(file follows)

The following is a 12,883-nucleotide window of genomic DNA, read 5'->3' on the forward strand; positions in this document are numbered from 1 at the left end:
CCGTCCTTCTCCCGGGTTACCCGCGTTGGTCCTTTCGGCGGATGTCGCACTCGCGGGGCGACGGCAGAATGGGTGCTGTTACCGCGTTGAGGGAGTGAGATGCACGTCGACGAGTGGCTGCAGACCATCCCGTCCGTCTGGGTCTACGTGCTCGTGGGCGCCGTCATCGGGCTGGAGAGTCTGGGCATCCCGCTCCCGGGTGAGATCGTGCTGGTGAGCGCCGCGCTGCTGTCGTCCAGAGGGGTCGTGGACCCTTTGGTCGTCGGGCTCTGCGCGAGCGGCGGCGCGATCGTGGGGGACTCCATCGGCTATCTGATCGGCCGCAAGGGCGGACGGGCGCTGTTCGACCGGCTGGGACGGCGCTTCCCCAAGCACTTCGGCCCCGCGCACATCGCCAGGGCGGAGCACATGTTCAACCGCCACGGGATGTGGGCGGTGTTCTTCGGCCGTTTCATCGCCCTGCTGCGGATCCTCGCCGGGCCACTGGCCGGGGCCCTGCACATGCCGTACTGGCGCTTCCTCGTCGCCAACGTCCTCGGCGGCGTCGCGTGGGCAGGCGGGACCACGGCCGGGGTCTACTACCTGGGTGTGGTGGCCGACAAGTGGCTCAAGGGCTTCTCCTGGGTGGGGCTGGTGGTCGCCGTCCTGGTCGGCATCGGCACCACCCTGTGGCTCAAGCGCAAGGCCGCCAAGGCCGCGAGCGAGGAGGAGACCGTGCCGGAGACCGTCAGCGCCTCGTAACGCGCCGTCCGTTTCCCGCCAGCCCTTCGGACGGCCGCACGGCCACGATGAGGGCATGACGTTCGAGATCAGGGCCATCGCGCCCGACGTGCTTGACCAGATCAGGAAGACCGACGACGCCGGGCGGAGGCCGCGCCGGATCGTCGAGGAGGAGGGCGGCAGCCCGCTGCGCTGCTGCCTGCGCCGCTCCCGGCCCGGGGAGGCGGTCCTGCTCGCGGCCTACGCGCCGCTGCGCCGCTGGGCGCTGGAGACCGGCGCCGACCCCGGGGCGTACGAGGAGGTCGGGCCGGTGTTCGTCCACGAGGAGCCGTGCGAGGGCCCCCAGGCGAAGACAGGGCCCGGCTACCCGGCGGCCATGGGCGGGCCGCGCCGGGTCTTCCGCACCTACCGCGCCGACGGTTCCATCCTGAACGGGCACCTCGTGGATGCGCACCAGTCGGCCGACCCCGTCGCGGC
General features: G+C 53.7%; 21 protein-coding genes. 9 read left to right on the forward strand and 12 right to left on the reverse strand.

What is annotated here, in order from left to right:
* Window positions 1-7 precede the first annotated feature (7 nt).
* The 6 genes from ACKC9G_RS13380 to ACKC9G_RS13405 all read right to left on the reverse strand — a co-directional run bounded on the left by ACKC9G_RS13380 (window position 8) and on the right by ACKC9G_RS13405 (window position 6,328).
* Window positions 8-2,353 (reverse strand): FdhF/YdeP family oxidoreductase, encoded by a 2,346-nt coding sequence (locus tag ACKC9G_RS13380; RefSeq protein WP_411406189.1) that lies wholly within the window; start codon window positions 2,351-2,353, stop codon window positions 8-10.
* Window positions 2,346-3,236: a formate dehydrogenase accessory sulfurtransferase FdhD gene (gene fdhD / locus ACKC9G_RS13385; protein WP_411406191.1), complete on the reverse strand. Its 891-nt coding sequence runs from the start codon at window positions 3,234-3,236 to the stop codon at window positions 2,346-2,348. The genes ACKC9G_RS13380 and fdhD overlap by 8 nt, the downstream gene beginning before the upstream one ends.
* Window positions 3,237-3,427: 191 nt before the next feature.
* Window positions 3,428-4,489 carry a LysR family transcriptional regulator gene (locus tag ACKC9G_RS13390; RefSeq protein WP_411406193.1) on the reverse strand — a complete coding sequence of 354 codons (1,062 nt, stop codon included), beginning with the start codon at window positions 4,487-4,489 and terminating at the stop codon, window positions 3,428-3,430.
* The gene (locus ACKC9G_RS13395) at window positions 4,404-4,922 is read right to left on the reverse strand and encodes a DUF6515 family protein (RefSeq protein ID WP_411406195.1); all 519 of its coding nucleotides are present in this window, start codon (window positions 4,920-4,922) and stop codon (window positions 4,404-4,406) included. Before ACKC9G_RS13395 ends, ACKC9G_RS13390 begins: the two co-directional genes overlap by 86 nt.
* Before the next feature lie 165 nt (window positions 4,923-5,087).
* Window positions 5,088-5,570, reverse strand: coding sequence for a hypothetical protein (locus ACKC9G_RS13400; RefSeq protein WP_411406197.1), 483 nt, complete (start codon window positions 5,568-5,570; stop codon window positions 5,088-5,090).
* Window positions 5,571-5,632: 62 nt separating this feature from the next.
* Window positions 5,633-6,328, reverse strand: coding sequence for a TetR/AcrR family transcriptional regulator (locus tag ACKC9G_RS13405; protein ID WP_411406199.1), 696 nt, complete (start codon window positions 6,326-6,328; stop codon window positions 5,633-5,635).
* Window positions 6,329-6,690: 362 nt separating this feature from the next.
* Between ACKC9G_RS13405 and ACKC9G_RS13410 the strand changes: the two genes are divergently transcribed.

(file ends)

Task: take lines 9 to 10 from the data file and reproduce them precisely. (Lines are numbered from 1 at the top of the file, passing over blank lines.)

* Window positions 3,237-3,427: 191 nt before the next feature.
* Window positions 3,428-4,489 carry a LysR family transcriptional regulator gene (locus tag ACKC9G_RS13390; RefSeq protein WP_411406193.1) on the reverse strand — a complete coding sequence of 354 codons (1,062 nt, stop codon included), beginning with the start codon at window positions 4,487-4,489 and terminating at the stop codon, window positions 3,428-3,430.